So far, so good, or at least not so bad. We seem to be settling into the rhythms of a dumb football comedy with a potential romantic triangle subplot. And then things take a turn for the weird, as the film’s middle third inexplicably veers into a broad satire of the New Age self-improvement fad of the late ‘70s. Turns out Shake has recently discovered himself (or “got it,” in the parlance of the film) with the help of oily guru Bert Convy, whose primary path to enlightenment involves repeatedly calling his pupils “assholes.” As Billy Clyde and Barbara Jane make separate efforts to understand their friend’s conversion and “get it” themselves, Semi-Tough tumbles into a series of grotesqueries of wacky ‘70s soul-seekers indulging in treatments with goofy names like “pelfing.” This is where we’re treated to the sights of esteemed song and dance man Robert Preston trying to find his inner child by “creeping” around his office like an infant, and of Kurt Weill muse Lotte Lenya hamming it up as a sadistic massage therapist. 1977 made sensible people do some strange things.


Hey, remember football? It’s a movie about football. We will indeed return to the gridiron before movie’s end, but first we’ll have to follow up the interminable New Age sequence with some slightly less painful romantic comedy. Somewhere in amongst the pelfing and the assholes, Shake and Barbara Jane get engaged, which forces Billy Clyde to realize that he’s always kind of hoped it would be him who eventually hooked up with the boss’s daughter. From here on out, “Semi-Tough” becomes pretty standard rom-com fare, with a ‘70s-sized helping of existential angst on the side. This final third is a bit easier to take, partially because of the lowered expectations of what went before, and partially because of Clayburgh’s effervescent performance. Throughout the film, she’s much better than Semi-Tough deserves. Blandly obnoxious as they may be, Shake and Billy Clyde at least have good taste in women.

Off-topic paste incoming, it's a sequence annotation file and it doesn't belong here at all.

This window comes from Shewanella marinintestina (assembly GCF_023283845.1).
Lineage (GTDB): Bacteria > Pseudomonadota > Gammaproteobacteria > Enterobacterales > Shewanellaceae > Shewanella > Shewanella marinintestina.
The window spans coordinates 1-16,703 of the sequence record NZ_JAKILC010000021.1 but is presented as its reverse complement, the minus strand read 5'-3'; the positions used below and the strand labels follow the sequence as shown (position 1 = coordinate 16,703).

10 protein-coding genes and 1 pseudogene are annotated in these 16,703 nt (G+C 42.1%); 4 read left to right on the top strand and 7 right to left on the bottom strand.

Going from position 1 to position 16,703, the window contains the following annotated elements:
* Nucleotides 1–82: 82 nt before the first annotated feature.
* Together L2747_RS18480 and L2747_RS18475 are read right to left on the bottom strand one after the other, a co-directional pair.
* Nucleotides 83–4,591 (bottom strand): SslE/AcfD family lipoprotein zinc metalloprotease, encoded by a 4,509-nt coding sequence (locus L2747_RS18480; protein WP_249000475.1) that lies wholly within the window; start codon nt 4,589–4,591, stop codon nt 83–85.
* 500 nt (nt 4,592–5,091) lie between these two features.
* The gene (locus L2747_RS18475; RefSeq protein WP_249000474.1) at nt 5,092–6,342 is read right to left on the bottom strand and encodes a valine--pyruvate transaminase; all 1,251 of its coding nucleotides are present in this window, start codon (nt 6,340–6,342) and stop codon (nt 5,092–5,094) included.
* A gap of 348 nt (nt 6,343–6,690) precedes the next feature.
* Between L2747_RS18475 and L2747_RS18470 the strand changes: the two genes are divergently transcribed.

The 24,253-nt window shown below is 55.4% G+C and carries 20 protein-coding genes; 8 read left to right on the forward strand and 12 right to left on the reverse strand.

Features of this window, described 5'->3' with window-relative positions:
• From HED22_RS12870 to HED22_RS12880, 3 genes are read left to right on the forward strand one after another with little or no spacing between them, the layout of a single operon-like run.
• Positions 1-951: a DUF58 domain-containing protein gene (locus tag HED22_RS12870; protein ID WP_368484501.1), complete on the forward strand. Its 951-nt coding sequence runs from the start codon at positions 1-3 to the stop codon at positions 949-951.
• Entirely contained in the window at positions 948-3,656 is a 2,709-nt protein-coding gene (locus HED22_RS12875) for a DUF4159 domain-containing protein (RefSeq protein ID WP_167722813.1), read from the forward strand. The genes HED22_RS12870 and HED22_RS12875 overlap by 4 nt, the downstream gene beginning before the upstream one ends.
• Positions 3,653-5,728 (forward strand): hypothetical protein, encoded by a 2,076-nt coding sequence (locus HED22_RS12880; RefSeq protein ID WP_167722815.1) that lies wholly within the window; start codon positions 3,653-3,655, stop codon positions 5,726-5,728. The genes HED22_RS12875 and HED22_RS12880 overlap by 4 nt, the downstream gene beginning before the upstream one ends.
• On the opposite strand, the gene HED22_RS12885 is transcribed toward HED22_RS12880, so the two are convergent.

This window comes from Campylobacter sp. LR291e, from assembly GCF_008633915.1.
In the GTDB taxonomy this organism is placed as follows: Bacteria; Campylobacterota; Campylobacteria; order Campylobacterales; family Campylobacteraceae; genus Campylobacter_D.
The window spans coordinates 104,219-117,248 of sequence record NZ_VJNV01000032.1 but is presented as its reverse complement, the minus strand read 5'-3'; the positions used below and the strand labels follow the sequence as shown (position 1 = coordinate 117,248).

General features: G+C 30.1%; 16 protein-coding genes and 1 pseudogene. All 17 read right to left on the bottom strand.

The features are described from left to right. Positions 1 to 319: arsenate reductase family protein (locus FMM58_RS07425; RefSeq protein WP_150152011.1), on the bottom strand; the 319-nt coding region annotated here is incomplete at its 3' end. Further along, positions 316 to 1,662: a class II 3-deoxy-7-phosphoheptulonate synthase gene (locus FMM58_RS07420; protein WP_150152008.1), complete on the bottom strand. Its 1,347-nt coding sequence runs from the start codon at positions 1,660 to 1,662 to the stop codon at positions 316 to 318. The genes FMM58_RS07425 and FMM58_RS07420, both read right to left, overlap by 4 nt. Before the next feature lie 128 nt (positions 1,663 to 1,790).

And then, out of nowhere, it’s a football movie again. The boys from Miami suddenly remember there’s a Super Bowl to be played, so we get a few minutes of pre-game build-up (including one of the film’s few truly funny moments, a media interview in which Billy Clyde swaps self-help tips with “Dallas” team captain Carl Weathers), followed by the inevitable Big Game. The execution of this sequence is as lackluster as everything that went before it, with Billy Clyde playing miserably in the first half, then rebounding in the third quarter to lead the team to a remarkably tension-free come-from-behind victory. “Miami” brings home the trophy, but that’s really just an afterthought to the big closing piece – the wedding of Shake and Barbara Jane. Will she stick with Kristofferson’s New Age Adonis or yield to Reynolds’ cowboy charms? I’m not going to tell you, because you shouldn’t care any more than I did while watching the damned movie.


A football comedy that’s nearly devoid of football and comedy, Semi-Tough ranks among the low points in Michael Ritchie’s spotty career as a director of sports movies. Sure, the man helmed the original Bad News Bears, but his subsequent track record includes Wildcats, The Scout and the Robert Redford skiing epic Downhill Racer. Perhaps the film’s only redeeming quality, other than strong acting by Clayburgh, is how much it made me appreciate Norm MacDonald’s spot-on Burt Reynolds impression. His whole “Celebrity Jeopardy” character from SNL could have been cribbed from Burt’s performance in this movie. As ever, Burt’s reasonably charming here, but it remains unfathomable that this beefy, greasy guy was once a romantic lead, let alone the definitive sex symbol for an entire generation. But like I said, 1977 made sensible people do some strange things.


- Ira Brooker